IT’S NOT EASY BEING THE IAAF. Headlines regarding the international governing body haven’t been kind of late, and while the forces of Occupy Monaco haven’t quite yet been mobilized, I can certainly understand some of the frustration that much of the general public is feeling with the sport’s international governing body.
This year’s torch was ignited with the headline-generating false-start DQ of Usain Bolt in Daegu.
“Bolt’s DQ at Worlds illustrates stupidity of new false-start rule,” trumpeted Sports Illustrated.
The Chicago Tribune said, “Bolt and track losers in the sport’s Gong Show.”
The Associated Press chimed in with, “Bolt is human; his sport’s rules are not.”
Guess what? From where I sit the respected writers of the esteemed organizations who penned those words are quite simply wrong. Yes, l’affaire-Bolt was perhaps a short-term disaster, but for the overall health of the sport the rule is a good—and needed—one. As we noted in “We Think” last month, “We liked the rule when it was introduced and we still like it. Having said that, we think the IAAF should take a step back and revert to the one-on-the-field.” But we think the original everybody-gets-one-rule that some are demanding is counterproductive.
Just when the false-start furor died down, the IAAF found itself in another fine kettle of fish with its new edict about no mixed-sex World Records in road racing (see p. 37). The press once again had a field day.
“It’s a move that could only have been made by an organization that doesn’t know its public relations ass from its elbow,” said Phil Hersh of the Chicago Tribune.
Simon Hart of the London Telegraph led with, “Having plumbed the depths of incompetence with its botched elections at last month’s Congress in Daegu…”
“Boneheaded and heartless. This all I could think of after I heard what had been done to Paula Radcliffe and Deena Kastor,” said Christopher McDougall of the London Guardian.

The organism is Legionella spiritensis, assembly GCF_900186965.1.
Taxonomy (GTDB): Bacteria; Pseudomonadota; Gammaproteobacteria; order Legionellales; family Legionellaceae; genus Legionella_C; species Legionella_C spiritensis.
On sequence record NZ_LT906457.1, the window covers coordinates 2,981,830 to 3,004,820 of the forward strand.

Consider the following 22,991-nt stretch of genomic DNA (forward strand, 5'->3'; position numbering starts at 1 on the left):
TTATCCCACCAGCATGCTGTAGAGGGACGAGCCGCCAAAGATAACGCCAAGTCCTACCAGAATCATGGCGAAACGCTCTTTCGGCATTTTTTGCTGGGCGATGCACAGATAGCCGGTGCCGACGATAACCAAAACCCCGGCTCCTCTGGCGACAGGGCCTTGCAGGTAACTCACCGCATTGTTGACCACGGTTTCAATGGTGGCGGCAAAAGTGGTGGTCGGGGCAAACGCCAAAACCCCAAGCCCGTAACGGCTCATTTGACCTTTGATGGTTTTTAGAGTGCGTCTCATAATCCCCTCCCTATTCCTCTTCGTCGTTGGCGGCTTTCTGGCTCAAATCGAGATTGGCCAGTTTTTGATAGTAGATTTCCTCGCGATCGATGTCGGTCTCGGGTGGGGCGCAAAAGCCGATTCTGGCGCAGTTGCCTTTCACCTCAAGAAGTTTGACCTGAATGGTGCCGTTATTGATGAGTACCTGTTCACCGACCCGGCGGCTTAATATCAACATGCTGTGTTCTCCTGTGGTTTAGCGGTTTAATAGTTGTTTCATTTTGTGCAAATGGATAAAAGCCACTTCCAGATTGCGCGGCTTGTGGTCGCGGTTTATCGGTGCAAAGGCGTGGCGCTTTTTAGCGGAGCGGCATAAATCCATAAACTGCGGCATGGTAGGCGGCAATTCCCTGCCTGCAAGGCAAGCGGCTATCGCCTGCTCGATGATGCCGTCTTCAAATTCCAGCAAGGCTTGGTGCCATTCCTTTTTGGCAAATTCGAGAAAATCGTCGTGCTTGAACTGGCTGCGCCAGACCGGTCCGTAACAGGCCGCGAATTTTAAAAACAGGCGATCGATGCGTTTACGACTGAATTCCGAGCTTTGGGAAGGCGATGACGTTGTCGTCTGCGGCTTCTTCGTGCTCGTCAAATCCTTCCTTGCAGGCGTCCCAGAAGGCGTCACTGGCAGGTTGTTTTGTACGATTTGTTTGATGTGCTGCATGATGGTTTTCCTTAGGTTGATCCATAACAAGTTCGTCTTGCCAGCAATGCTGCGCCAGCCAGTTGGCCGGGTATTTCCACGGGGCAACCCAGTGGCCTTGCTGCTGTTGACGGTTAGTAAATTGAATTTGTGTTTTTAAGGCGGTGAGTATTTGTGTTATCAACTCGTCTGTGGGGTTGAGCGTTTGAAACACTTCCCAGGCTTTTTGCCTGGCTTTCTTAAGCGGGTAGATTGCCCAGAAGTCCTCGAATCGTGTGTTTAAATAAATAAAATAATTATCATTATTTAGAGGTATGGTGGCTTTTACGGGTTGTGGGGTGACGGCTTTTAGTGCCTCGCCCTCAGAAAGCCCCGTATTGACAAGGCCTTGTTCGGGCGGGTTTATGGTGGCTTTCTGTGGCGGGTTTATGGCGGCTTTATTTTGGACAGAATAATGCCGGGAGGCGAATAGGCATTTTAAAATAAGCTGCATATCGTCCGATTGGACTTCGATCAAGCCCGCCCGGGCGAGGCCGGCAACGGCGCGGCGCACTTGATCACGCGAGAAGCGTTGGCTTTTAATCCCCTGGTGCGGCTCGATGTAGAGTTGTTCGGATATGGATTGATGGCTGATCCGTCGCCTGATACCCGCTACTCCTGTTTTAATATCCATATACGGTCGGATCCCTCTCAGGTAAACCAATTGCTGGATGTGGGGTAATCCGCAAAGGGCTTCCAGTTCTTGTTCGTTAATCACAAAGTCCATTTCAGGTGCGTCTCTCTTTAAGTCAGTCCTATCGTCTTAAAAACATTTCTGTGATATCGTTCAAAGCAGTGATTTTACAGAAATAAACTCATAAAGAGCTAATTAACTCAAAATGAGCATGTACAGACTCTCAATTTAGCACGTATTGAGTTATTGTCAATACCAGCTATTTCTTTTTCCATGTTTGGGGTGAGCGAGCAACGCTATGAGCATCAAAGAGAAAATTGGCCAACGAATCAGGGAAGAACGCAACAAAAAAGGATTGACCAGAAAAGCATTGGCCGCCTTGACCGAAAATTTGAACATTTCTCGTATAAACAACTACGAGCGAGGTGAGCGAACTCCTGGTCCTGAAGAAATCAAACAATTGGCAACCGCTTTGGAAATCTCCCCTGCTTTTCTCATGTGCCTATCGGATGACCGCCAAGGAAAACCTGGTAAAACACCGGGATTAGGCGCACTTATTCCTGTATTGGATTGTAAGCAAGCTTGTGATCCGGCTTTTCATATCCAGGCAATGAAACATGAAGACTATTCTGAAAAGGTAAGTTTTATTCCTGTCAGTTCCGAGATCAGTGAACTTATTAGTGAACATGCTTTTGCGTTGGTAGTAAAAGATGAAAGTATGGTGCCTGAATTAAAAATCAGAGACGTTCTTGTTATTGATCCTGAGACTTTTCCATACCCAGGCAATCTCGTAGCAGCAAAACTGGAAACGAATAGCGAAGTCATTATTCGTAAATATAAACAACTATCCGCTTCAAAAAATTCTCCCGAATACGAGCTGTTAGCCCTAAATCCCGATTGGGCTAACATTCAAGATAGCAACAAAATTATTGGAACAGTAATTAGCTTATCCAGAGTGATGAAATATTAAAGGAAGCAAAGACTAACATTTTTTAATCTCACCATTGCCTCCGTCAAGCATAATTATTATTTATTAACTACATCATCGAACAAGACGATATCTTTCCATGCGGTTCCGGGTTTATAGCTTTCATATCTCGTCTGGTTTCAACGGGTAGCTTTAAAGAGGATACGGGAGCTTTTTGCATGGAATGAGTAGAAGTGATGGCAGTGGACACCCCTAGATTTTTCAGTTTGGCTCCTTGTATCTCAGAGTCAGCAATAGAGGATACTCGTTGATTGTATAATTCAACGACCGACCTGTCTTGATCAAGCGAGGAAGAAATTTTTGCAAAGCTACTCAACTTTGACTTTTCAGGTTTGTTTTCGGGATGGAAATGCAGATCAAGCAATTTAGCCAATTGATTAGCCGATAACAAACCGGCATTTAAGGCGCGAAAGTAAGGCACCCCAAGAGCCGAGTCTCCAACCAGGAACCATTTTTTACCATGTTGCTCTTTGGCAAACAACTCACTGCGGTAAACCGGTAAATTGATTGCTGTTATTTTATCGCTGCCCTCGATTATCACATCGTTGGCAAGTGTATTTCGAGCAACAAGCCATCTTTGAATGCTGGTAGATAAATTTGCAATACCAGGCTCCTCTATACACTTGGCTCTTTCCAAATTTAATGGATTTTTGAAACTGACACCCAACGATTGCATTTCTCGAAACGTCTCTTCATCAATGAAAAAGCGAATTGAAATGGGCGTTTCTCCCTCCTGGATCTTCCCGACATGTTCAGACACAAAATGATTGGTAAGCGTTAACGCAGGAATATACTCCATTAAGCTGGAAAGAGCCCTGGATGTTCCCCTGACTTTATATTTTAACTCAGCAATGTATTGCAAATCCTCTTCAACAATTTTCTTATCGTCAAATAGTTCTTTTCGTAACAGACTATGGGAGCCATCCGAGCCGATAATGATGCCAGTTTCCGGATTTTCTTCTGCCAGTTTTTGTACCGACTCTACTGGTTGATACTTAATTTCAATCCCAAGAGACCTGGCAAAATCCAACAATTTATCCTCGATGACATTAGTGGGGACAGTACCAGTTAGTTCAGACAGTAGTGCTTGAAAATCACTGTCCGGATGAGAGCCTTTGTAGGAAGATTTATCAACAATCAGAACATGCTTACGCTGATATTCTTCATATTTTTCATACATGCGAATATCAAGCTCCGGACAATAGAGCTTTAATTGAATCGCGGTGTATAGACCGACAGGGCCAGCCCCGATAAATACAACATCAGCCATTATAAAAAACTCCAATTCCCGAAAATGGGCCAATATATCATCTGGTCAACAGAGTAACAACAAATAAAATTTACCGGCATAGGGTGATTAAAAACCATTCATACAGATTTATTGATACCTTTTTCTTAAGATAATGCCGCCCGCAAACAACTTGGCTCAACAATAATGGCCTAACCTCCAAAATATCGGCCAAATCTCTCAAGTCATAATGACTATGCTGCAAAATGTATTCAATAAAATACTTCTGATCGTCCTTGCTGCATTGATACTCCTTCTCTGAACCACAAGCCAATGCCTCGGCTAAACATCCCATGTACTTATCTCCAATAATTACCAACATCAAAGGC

As right as the IAAF was on the false-start ruling, it’s as wrong—or worse so—in this marathon debacle. The obvious hypocrisy (some call it rampant sexism) that the alphabet-boys are showing in allowing men to have paid professional pacesetters, on the track as well as the road, while at the same time punishing women who happen to be in the same race as men who are as often as not not world-class boggles the mind.
And this is by no means a new development. With T&FN co-founder Bert Nelson leading the early charge, this magazine has been railing against mixed-sex restrictions for more than a quarter-century.
What’s particularly galling to me/us is that while there were perfectly good reasons to tighten up the false-start situation (presentation is everything in modern sport, and a long sequence of redos only screw that up), we have no idea where the impetus to change the road rules came from.
We’ve not heard any athletes complaining about the old way. And the mega-race marathon directors are equally shocked.
So whose idea was this anyway? Sounds like the answer to a problem that didn’t exist.